Sheldon Levene says the Kaddish

Photo, production of Glengarry Glen Ross dir. by Christina deCoursey, Fringe Theater, Hong Kong, March 2011

The end of Glengarry was an emotional wringer. Williamson says “fuck you”, I collapse, walk to the front of the stage, and tear up the check, break down, say “praised lauded exalted magnified” to myself and get it together enough to respond to Roma and give the cop a final, Promethean glare.

The actress who played the cop still hasn’t forgiven me That Look since I was supposed to be that Pheminist Phigure of Phun, the “broken man”, the silenced, the laid-off, the discarded. The failed Stalin who we can blame for all of our troubles when “we are sick in fortune”, as the Bastard says in Lear.

Nyah ha ha. I said this is the Merchant of Venice, not the Jew of Malta, and that I would be damned if Levene didn’t know the shot.

Photo, production of Glengarry Glen Ross dir. by Christina deCoursey, Fringe Theater, Hong Kong, March 2011

My take on this matter was that theater people and academics may think at some level that a mere salesman would not understand his plight as does Lear.

But I went to Roosevelt University with poor, tough, smart Jews who became commodity brokers and salesmen and I’d say that tragic heroes of the lower middle class like Sheldon Levene and Willie Loman somehow know without being able to put it into words. Which is precisely where your real intellectual finds himself at the end of the day:

Wovon man nicht sprechen kann, darüber muß man schweigen

יִתְגַּדַּל וְיִתְקַדַּשׁ שְׁמֵהּ רַבָּא
בְּעָלְמָא דִּי בְרָא כִרְעוּתֵהּ


One Response to “Sheldon Levene says the Kaddish”

  1. spinoza1111 Says:

    In this connection, in fact, Roger Ebert, in his surprisingly good book about the 100 greatest movies of all time, identifies Leaving Las Vegas as a great movie because the screenwriter, dying of alcoholism, knows the shot all the way down, and Elizabeth Shue’s whore knows the shot too.

    Leaving Las Vegas is all about what “freedom” might really mean. People who do stop drinking one day at a time successfully in fact say the same thing as Cage’s alcoholic: they are “powerless”. But this admission constitutes their freedom to choose, or not.

    I think I might have been subconsciously processing the way Cage dies in LLV, sayng “you’re an angel” and finally getting around to actually making love to the poor girl. In GGGR, in fact, Toni Roma as played by Nicole Garbellini-West was a sort of angel even though Mamet has Roma befriend Levene on the face of it merely to get his accounts. But that makes sense: angels do not have free will when they benefit us.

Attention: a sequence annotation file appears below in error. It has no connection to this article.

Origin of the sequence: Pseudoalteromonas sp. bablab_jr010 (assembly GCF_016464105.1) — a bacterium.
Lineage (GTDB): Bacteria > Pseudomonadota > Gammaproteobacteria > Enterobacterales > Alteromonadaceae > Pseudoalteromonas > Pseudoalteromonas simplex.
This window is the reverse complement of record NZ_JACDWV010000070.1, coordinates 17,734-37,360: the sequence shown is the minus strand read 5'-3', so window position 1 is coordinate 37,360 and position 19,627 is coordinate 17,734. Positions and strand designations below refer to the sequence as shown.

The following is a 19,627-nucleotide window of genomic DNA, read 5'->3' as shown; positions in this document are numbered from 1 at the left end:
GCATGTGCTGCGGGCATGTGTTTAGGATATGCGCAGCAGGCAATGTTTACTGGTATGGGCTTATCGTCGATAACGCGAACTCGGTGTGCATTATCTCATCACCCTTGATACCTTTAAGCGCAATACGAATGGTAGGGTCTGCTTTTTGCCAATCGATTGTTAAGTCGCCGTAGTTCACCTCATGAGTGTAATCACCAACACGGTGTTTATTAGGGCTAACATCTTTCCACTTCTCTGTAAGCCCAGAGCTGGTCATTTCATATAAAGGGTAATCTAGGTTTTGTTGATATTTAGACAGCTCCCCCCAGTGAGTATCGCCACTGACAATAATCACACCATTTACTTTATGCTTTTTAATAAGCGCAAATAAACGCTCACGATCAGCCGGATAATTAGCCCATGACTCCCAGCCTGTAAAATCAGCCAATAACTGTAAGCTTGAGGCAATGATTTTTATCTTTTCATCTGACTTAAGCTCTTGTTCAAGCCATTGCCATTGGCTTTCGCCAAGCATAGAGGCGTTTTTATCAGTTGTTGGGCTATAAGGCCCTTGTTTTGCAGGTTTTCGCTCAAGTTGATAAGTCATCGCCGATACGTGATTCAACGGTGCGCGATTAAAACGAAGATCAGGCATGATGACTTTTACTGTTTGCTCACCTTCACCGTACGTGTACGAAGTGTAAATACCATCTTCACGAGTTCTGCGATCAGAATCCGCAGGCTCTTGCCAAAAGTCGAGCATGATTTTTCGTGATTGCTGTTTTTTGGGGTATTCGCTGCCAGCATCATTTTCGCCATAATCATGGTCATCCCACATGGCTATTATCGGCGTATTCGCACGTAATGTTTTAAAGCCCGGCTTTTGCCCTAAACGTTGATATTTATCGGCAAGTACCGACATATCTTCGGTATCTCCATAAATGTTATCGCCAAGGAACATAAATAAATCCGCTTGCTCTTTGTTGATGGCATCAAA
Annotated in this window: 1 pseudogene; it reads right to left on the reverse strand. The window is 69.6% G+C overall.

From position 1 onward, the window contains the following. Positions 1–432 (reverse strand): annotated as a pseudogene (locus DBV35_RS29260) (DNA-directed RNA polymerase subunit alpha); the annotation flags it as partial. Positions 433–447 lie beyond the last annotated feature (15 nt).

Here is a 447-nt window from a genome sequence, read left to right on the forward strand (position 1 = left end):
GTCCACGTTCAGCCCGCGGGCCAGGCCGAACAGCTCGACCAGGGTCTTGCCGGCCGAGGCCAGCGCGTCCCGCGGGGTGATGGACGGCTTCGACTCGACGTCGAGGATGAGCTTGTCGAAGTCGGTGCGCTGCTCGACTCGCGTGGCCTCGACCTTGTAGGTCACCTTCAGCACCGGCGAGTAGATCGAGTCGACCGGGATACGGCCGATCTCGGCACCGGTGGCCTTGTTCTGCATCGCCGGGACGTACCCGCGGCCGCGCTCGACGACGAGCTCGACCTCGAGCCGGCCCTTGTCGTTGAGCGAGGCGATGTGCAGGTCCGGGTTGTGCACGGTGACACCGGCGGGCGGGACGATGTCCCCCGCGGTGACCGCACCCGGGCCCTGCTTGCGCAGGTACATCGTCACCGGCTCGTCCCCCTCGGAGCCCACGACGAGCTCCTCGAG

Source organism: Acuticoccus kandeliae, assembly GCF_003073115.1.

I tried to sell the cop actress on her pulling me offstage whilst Nicole pulls the other way in an echo of a scene in a mystery play in which angels and demons fight over Everyman’s soul, but the coppette, like half the cast, was resistant towards my suggestions as being off the wall.

    The actual director more welcoming. I did get to do my “sales dance” (“Everybody who wants to succeed has to believe in themselves”) downstage rather than a chorus line with Dave Moss’ kvetching. I seriously wanted to tick Moss off more and more to help him build to his “farewell to the troops” in which he storms out to Roma’s teasing. Moss hates Levene’s traditional sales pitches, and with the talented Daniel Jade-Levia as Moss, I was able to choreograph the words to movement which, each performance, ended in my patronizingly placing a hand on his shoulder and saying “May I call you Harriet”.

    Daniel’s instruction in how to memorize lines was, by the way, invaluable. His parting advice at the wrap party was that I listen to other people’s suggestions more. I don’t know where he gets that, for I’ve spent most of my life doing precisely that and it hasn’t worked out. In GGGR I let my own daemon do the driving and it worked.

    Mamet could have written Leaving Las Vegas but would have left out the fact that everyone loves Cage’s character. His boss says “we really liked having you around” when he fires him. This prepares us to believe that Elizabeth Shue will fall for him, although it is in general unwise to destroy yourself in hopes that a stunning blonde will think that’s cute.

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